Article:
Sculptor Isamu Noguchi‘s relationship with Herman Miller began when one of his designs helped illustrate “How to Make a Table,” an article written by our then-Design Director George Nelson. That design became Noguchi’s well-known — and well-balanced — coffee table, originally introduced in 1947 and later reissued in 1984 (see it in our store here).
This artist’s diverse body of work ranged from furniture and gardens, stone-carved designs and lighting, playgrounds and plazas, and even stage sets for dancer-choreographer Martha Graham. He used any medium he could get his hands on: stone, metal, wood, clay, bone, paper, or a mixture of it all. “Everything is sculpture,” he said. “Any material, any idea without hindrance born into space, I consider sculpture.”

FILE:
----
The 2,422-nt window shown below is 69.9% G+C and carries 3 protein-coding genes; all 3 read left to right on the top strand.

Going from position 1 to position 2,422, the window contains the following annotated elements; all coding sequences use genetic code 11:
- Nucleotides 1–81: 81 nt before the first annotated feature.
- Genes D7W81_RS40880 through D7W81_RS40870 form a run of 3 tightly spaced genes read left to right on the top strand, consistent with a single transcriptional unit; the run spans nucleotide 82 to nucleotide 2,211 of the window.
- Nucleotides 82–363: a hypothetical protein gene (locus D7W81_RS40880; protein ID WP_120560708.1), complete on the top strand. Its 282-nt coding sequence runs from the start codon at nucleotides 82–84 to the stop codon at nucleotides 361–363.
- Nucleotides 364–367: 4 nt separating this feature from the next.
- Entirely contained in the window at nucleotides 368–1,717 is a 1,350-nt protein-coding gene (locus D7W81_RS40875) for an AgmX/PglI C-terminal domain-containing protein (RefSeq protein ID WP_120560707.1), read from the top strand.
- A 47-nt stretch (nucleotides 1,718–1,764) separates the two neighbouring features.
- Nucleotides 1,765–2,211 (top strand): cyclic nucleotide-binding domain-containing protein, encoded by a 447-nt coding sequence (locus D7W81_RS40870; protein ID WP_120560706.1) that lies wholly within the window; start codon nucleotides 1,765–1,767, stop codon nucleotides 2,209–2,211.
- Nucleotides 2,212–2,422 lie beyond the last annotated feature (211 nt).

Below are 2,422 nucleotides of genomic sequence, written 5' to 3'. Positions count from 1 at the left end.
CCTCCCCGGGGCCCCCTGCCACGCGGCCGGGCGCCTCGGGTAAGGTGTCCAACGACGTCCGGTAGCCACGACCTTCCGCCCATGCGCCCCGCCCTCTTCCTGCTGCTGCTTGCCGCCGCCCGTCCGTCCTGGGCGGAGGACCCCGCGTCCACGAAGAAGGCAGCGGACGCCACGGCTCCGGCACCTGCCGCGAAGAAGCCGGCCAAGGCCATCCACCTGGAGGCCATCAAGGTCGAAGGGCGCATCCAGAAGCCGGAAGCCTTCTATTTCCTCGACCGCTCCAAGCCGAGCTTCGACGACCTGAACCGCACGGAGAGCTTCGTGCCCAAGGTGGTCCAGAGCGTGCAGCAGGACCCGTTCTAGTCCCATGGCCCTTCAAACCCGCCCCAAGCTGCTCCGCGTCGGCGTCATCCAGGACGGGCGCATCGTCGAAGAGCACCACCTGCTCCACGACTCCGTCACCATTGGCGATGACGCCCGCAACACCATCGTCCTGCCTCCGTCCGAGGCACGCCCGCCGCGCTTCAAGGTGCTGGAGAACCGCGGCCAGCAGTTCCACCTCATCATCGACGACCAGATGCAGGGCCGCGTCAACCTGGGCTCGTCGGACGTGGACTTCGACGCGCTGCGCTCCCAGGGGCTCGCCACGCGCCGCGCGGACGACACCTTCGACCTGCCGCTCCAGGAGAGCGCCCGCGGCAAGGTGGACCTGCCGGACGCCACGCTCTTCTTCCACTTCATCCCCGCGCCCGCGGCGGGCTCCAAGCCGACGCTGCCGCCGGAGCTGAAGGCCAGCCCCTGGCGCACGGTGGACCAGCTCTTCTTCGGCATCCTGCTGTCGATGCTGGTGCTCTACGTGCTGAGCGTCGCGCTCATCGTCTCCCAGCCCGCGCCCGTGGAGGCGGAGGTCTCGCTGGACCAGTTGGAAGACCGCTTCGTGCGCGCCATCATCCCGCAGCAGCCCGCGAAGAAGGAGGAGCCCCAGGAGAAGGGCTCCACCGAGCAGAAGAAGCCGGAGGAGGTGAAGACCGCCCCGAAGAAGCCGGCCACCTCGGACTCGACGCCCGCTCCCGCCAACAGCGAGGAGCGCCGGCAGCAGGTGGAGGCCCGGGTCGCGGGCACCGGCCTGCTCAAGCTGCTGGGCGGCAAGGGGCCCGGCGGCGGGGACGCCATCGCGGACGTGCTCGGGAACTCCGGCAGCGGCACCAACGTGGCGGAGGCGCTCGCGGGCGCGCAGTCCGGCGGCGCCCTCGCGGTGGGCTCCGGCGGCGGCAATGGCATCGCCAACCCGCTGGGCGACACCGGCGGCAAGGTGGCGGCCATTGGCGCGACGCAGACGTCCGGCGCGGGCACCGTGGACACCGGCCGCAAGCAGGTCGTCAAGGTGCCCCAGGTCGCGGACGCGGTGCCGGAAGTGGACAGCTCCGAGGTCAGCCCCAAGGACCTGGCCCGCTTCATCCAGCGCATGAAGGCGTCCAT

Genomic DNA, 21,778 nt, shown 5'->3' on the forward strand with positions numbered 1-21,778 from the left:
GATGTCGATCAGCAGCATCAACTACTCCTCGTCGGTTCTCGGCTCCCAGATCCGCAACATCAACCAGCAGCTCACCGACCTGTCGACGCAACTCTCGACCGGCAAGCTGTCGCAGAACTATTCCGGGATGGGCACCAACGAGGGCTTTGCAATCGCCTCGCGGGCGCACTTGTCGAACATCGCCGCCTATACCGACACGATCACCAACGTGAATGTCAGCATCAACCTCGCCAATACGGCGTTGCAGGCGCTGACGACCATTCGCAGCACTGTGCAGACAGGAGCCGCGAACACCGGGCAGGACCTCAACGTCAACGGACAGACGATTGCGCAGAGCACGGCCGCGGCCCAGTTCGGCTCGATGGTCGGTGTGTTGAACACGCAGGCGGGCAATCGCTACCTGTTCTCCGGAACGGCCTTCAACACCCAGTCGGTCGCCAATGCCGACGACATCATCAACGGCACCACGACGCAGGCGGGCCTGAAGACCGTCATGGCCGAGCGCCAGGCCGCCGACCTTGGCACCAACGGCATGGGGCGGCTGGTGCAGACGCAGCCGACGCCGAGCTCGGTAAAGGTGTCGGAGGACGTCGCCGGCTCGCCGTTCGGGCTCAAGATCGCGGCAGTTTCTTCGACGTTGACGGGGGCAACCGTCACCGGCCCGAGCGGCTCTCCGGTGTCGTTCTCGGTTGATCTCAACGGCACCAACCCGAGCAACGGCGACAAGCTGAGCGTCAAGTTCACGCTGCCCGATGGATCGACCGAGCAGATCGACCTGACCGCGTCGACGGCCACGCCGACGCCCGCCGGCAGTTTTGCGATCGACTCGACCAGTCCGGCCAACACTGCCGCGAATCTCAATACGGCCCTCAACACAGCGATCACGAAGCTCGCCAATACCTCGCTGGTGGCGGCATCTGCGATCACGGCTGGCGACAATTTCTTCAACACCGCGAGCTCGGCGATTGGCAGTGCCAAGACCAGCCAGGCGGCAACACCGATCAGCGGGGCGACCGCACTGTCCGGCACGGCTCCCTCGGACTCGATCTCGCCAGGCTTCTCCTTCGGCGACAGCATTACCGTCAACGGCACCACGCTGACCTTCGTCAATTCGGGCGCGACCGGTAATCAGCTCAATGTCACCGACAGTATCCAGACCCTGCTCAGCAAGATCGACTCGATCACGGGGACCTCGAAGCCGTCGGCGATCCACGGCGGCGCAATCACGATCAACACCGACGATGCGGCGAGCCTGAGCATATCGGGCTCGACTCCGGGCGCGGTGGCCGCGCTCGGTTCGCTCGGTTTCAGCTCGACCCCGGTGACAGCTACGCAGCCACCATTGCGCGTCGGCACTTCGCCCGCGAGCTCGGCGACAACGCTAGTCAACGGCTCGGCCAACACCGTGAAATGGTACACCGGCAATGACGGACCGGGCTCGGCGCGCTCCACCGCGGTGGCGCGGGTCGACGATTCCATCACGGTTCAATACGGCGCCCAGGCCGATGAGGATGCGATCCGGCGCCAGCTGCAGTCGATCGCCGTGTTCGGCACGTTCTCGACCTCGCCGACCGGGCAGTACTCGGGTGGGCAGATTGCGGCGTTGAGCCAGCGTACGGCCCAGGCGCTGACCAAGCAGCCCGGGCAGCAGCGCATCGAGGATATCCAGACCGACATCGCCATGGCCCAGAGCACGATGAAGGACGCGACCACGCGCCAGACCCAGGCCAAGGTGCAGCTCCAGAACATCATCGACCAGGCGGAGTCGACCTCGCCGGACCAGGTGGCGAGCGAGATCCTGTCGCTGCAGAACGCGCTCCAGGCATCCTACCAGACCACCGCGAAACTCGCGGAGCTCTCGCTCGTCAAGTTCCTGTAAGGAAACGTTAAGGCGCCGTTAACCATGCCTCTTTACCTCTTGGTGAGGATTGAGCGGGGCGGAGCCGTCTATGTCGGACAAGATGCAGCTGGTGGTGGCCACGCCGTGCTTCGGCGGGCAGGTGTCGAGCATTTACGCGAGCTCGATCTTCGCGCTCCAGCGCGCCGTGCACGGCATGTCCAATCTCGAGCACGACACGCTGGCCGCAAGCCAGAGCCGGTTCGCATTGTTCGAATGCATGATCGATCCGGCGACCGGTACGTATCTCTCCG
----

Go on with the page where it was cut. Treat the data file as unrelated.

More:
Today you can experience much of this work at the Noguchi Museum in Long Island City, NY. Conceived and designed by Noguchi himself, the gallery is located in a 1920s industrial building across the street from where the artist had established a studio in 1960. The space contains a permanent collection of works selected and arranged by Noguchi, as well as an outdoor sculpture garden — a serene oasis in the middle of a very busy city. Take a look inside the museum with a selection of photos from our recent visit.
The Noguchi Museum is located at 9-01 33rd Road, Long Island City, NY 11106. Get details, including more info on its upcoming exhibit “Hammer, Chisel, Drill: Noguchi’s Studio Practice,” at noguchi.org.
Photos: Amy Feezor. Used with permission from the Isamu Noguchi Foundation and Garden Museum.